tribal expert," Robins Rev-Up, 4 Aug 95, p 7. One of the display items was a mannequin
dressed in authentic Muscogee (Creek) ceremonial dress hand made by the sisters of the
then Chief of the Muscogee (Creek) nation Chief Bill Fife. The ensemble was loaned to
the museum for the 1995 Tattoo and Exhibit dedication later becoming a permanent
display in the Native American exhibit.

89. News Release, by Bob Dubiel, "Museum Dedicates New Hanger to Houston County
'Pioneer' Sonny Watson," 18 Oct 95.

90. Ibid.; Bob Dubiel, "'Starlab' lands at aviation museum," Robins Rev-Up, 3 Jul 96;
Andy Drury, "Museum center teaching children across state through technology," Robins
Rev-Up, 17 May 96; "Schenke to lead 'Starbase Robins'," Robins Rev-Up, 7 Jun 96; Andy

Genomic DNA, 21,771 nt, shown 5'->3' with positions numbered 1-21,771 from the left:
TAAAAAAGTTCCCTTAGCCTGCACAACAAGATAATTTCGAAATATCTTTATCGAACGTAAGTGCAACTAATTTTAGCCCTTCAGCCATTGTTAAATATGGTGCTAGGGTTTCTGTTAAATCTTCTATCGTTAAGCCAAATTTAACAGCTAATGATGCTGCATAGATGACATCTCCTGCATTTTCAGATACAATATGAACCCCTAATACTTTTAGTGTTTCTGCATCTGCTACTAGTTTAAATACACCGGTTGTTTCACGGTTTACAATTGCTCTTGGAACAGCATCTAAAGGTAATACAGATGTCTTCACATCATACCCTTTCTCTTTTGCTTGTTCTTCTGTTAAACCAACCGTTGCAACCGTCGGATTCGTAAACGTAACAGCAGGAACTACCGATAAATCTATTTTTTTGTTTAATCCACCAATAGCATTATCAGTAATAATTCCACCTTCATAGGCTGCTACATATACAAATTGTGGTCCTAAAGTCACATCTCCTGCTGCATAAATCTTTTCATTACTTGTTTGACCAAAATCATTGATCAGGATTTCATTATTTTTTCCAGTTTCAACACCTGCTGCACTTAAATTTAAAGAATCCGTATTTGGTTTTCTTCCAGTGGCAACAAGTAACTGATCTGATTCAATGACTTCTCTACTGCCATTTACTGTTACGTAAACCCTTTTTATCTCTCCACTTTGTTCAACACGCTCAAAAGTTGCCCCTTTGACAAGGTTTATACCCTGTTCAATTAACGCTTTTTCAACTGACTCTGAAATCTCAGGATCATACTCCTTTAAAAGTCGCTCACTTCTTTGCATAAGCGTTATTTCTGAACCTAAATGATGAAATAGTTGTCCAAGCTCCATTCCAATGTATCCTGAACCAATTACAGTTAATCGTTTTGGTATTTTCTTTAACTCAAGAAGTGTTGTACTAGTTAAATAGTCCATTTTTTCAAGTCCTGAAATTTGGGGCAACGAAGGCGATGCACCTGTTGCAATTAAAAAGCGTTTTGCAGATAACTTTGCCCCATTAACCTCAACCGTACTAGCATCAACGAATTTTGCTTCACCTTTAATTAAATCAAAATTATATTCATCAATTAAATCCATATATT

M. Drury, "'Three Days in October' Museum exhibit opening, honors for retiring senator
among memorable events," Robins Rev-Up, 18 Oct 96.

91. News Release, by Bob Dubiel, "Museum Planning New Exhibits in 1996," [no date].

92. Ibid.; Pamphlet, 78 ABW/MU, "Dedication Ceremony and Reception at the Museum
of Aviation, Warner Robins, Georgia," 20 Mar 96; News Release, by Bob Dubiel,
"Museum Opens Expansion of Native American Exhibit, 11 Mar 96; Pamphlet, 78
ABW/MU, "Windows to a Distant Past, Diorama Exhibits," [no date].

93. News Release, by Bob Dubiel, "Museum Opens New Exhibit on 483rd Bomb

4 Apr 96.

94. News Release, by Bob Dubiel, "'Top-Notch' Aerobatics Pilot "Bevo" Howard among
'96 Georgia Hall of Fame Inductees," 11 May 96.
95. Jena Frazier, "Museum honors Tuskegee Pioneers," The Daily Sun (Warner Robins),
4 May 97, p. A-1; Tan Vinh, "Living History: Tuskegee Airmen Honored at opening of